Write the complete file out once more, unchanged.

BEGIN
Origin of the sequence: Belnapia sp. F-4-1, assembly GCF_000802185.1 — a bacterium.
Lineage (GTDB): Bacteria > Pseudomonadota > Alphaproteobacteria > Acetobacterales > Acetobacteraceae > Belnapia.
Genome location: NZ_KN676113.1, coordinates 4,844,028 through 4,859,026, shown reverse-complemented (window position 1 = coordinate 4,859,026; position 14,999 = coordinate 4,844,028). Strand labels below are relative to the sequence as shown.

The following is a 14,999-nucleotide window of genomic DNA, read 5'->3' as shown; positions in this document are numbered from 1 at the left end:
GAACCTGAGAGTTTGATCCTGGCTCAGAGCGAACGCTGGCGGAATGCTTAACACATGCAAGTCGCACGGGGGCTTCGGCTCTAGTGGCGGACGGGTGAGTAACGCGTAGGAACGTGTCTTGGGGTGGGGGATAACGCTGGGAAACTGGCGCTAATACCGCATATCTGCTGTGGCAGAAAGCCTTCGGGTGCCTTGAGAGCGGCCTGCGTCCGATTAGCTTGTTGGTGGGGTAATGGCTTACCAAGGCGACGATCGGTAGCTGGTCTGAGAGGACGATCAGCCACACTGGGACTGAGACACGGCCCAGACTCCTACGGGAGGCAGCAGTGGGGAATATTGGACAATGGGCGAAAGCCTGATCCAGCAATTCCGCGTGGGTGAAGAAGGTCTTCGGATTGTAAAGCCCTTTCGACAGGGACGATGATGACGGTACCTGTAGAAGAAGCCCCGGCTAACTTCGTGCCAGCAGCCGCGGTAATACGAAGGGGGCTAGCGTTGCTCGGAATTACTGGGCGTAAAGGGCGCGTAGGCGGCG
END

Origin of the sequence: Belnapia sp. F-4-1, assembly GCF_000802185.1 — a bacterium.
Lineage (GTDB): Bacteria > Pseudomonadota > Alphaproteobacteria > Acetobacterales > Acetobacteraceae > Belnapia.
Genome location: NZ_KN676113.1, coordinates 4,844,028 through 4,859,026, shown reverse-complemented (window position 1 = coordinate 4,859,026; position 14,999 = coordinate 4,844,028). Strand labels below are relative to the sequence as shown.

The following is a 14,999-nucleotide window of genomic DNA, read 5'->3' as shown; positions in this document are numbered from 1 at the left end:
GAACCTGAGAGTTTGATCCTGGCTCAGAGCGAACGCTGGCGGAATGCTTAACACATGCAAGTCGCACGGGGGCTTCGGCTCTAGTGGCGGACGGGTGAGTAACGCGTAGGAACGTGTCTTGGGGTGGGGGATAACGCTGGGAAACTGGCGCTAATACCGCATATCTGCTGTGGCAGAAAGCCTTCGGGTGCCTTGAGAGCGGCCTGCGTCCGATTAGCTTGTTGGTGGGGTAATGGCTTACCAAGGCGACGATCGGTAGCTGGTCTGAGAGGACGATCAGCCACACTGGGACTGAGACACGGCCCAGACTCCTACGGGAGGCAGCAGTGGGGAATATTGGACAATGGGCGAAAGCCTGATCCAGCAATTCCGCGTGGGTGAAGAAGGTCTTCGGATTGTAAAGCCCTTTCGACAGGGACGATGATGACGGTACCTGTAGAAGAAGCCCCGGCTAACTTCGTGCCAGCAGCCGCGGTAATACGAAGGGGGCTAGCGTTGCTCGGAATTACTGGGCGTAAAGGGCGCGTAGGCGGCG